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AB 1755: The Open and Transparent Water Data Act of 2016

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SFEI ASC

on 14 January 2017

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Transcript of AB 1755: The Open and Transparent Water Data Act of 2016

Why?
Drought
To promote
transparency, openness, and "interoperability"
of water data.
To make information "accessible, discoverable, and usable by the public" and thereby "foster entrepreneurship, innovation, and scientific discovery."
State delegation of data management to contractors
"should not result in the public losing access to its own information."
No need to create an "
expensive

new centralized
database."
What data specifically?
"Existing water and ecological data information from multiple autonomous databases managed by federal, state, and local agencies and academia"
AB 1755:
The Open and Transparent Water Data Act
What is it? What does it do?
What parts of the data lifecycle would the new project handle?
Anticipated Fiscal Effect (from Senate Floor Analysis)
"According to the Senate Appropriations Committee this bill has:
1) One-time costs between $750,000 and $1.5 million to the DWR to develop the data platform, plus annual staffing costs of $1.6 million to maintain and continue to develop the platform as
it grows (General Fund).
2) Unknown, potentially significant, costs to the CDFW to consult with the DWR on required protocols, the required report, and the data platform.
3) Unknown, potentially significant, costs to the SWRCB to consult with the DWR on required protocols, the required report, and the data platform.
4) Unknown, potentially significant, costs to the CWQMC to consult with the DWR on required protocols, the required report, and the data platform."
AB 1755: The Open and Transparent Water Data Act of 2016
Requires DWR, in consultation with CWQMC, SWRCB, and DFW "to create, operate, and maintain a statewide integrated water data platform."
Among other goals, it must "integrate existing water and ecological data information from multiple databases and provide data on completed water transfers and exchanges."
Would accommodate data concerning water quality (including ecological data), surface and groundwater supply.
Creates a Water Data Administration Fund for use by DWR, DFW, and SWRCB to cover costs.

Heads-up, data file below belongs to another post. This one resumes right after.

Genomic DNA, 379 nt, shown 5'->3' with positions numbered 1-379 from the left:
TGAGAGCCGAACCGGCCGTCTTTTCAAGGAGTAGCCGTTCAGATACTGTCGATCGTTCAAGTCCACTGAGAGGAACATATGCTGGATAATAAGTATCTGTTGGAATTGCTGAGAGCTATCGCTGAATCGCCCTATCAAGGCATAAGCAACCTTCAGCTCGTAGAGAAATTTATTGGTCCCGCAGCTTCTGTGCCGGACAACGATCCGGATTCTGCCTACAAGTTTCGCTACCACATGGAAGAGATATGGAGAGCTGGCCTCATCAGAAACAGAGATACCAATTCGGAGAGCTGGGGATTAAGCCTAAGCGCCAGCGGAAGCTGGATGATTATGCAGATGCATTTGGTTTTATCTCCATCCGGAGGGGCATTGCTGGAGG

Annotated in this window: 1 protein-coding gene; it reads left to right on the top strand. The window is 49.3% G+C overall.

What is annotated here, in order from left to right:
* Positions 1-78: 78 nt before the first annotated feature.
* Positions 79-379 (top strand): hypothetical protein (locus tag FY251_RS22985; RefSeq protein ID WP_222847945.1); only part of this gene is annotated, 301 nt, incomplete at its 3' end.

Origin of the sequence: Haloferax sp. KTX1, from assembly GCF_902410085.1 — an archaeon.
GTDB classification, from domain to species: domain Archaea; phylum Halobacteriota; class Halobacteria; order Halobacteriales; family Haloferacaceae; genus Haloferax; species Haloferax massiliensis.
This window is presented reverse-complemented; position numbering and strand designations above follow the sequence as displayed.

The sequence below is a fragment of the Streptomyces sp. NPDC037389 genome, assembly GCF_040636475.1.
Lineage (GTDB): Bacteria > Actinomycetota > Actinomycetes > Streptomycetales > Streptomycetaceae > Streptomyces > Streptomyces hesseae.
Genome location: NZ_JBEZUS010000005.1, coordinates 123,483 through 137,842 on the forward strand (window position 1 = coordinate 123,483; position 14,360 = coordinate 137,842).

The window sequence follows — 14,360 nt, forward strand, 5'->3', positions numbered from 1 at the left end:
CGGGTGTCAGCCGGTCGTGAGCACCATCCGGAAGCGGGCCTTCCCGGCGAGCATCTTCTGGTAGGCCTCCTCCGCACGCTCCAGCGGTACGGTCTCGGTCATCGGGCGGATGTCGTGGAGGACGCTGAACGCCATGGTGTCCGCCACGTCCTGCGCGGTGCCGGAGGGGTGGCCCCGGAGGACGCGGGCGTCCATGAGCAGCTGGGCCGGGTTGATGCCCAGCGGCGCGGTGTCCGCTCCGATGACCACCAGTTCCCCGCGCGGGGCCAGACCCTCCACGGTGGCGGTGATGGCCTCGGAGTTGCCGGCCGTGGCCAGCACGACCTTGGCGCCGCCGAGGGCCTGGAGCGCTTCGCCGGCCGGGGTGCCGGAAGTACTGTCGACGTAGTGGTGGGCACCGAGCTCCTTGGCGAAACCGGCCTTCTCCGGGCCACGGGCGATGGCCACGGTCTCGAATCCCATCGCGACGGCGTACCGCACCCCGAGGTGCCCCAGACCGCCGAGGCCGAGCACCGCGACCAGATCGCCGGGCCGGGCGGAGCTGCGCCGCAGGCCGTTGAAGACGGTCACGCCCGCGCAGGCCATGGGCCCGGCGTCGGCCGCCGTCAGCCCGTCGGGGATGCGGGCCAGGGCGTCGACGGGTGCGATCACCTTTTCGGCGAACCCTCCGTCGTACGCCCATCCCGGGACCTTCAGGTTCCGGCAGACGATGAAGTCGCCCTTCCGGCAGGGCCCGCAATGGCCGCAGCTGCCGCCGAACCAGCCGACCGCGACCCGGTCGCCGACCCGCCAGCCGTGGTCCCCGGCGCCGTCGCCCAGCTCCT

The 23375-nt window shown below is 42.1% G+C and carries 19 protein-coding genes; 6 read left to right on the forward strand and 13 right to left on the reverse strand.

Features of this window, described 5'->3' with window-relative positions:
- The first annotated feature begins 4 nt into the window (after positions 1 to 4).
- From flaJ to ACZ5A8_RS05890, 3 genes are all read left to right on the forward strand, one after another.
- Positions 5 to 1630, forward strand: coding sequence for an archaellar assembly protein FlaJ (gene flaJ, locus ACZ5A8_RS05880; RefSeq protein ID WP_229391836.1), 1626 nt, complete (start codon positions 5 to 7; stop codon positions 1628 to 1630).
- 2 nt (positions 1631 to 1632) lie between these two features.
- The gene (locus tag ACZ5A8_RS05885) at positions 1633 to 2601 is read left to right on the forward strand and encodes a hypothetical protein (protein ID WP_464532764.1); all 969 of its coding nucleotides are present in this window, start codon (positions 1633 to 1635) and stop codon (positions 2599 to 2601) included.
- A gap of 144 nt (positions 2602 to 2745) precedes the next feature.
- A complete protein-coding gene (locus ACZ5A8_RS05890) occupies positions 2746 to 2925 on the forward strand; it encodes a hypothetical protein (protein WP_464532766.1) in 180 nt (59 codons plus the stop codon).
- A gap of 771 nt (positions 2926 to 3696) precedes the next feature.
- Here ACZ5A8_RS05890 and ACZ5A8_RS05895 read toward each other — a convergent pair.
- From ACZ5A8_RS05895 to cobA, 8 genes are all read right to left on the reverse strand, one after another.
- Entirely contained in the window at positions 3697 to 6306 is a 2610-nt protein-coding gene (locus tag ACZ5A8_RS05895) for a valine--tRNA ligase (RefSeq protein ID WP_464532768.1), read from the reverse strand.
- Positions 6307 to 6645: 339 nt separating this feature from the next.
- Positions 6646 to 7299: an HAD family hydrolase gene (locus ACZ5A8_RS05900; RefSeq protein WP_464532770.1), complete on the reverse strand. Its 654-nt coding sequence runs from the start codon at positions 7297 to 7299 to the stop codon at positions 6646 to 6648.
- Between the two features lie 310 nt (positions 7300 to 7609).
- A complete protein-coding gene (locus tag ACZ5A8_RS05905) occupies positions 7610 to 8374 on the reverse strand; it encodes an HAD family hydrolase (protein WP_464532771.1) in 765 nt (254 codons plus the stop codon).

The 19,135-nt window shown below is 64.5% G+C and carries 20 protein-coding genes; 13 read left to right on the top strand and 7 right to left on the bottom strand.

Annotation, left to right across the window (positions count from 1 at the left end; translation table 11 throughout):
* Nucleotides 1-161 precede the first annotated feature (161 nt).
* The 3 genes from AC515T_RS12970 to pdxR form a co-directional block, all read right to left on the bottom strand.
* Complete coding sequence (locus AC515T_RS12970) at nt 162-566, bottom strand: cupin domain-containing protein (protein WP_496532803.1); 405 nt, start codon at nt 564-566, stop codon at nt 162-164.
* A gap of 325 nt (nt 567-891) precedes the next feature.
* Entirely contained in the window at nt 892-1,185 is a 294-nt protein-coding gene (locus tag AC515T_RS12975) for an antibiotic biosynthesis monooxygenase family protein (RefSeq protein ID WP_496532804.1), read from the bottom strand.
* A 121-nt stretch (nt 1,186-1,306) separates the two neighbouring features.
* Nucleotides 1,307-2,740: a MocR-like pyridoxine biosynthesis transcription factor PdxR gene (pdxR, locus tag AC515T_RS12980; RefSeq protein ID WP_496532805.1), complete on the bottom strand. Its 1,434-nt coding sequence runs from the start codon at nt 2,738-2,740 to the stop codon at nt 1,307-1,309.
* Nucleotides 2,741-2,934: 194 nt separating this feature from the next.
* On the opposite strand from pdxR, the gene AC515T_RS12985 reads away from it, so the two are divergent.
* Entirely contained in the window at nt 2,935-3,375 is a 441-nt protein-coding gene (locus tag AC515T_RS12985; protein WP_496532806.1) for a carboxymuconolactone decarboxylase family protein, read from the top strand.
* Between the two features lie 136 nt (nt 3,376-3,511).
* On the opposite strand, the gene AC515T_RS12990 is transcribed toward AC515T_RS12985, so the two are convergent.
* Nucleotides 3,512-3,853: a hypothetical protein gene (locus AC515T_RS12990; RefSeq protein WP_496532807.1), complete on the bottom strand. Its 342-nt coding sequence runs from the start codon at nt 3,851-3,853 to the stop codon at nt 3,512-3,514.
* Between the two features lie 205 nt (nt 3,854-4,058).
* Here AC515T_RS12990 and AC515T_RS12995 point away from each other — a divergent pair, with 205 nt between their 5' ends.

Cited Examples
(1) The department’s information on State Water Project reservoir operations, groundwater use, groundwater levels, urban water use, and land use.
(2) The state board’s data on water rights, water diversions, and water quality through California Environmental Data Exchange Network (CEDEN).
(3) The Department of Fish and Wildlife’s information on fish abundance and distribution.
(4) The United States Geological Survey’s streamflow conditions information through the National Water Information System.
(5) The United States Bureau of Reclamation’s federal Central Valley Project operations information.
(6) The United States Fish and Wildlife Service’s, United States Forest Service’s, and National Oceanic and Atmospheric Administration Fisheries’ fish abundance information.
Work may be
performed by...
"...an existing nonprofit organization, with a new nonprofit organization that the department creates, organized under paragraph (3) of subsection (c) of Section 501 of Title 26 of the United States Code, or with another state agency to create, operate, or maintain, or any combination thereof, the platform."
Presented to the California Wetlands Monitoring Workgroup by Tony Hale, PhD
San Francisco Estuary Institute-Aquatic Science Center
Nov 21, 2016

Source: DSC, Delta Science Program
Connections to EcoAtlas
We already provide open access to the data
We are actively integrating with other systems to share the data
LT-INFO
Delta View
Central Coast Tracker
Bay Delta Live
An open data platform does not help to contextualize/interpret/filter the data in ways customized to the science
An open data platform does not help to collect and validate the data
Our primary value proposition will remain intact.
EcoAtlas
Source: DataONE
Data Life Cycle
"Open Data Platform"
?
Upcoming Meetings and Timeline
Ongoing conversations and solicitations (vendors, agencies, etc)
Workgroup meetings (other CWQMC meetings, etc)
Steering Committee of the DMWG (Dec 16, 2016)
Meeting called by DWR to review functional requirements (Feb 2016)
Data sharing protocols devised and published (Jan 1, 2018)
RFPs released (April 1, 2018)
All water and ecological data on the platform made available (Sept 1, 2019)
All data related to California water supply and management from USBR, USFWS, NOAA, USGS, and USFS be made available (Aug 1, 2020)
Biggest Challenges
The Act identifies many different domains and incompatible data formats.
Spatial and temporal differences alone will be challenging to harmonize
Ecological data is very heterogeneous. Various standards for metadata and data formats.
Failure is likely. Remains to be seen where the "lines of success" might be drawn.
Timeline is very aggressive. Not adequate opportunity to consult.
Many projects already underway: Data.ca.gov, etc. Not clear how they would be integrated or superseded.
The greatest hazard is setting the bar too low!
Submitted by Assemblyman Bill Dodd
Full transcript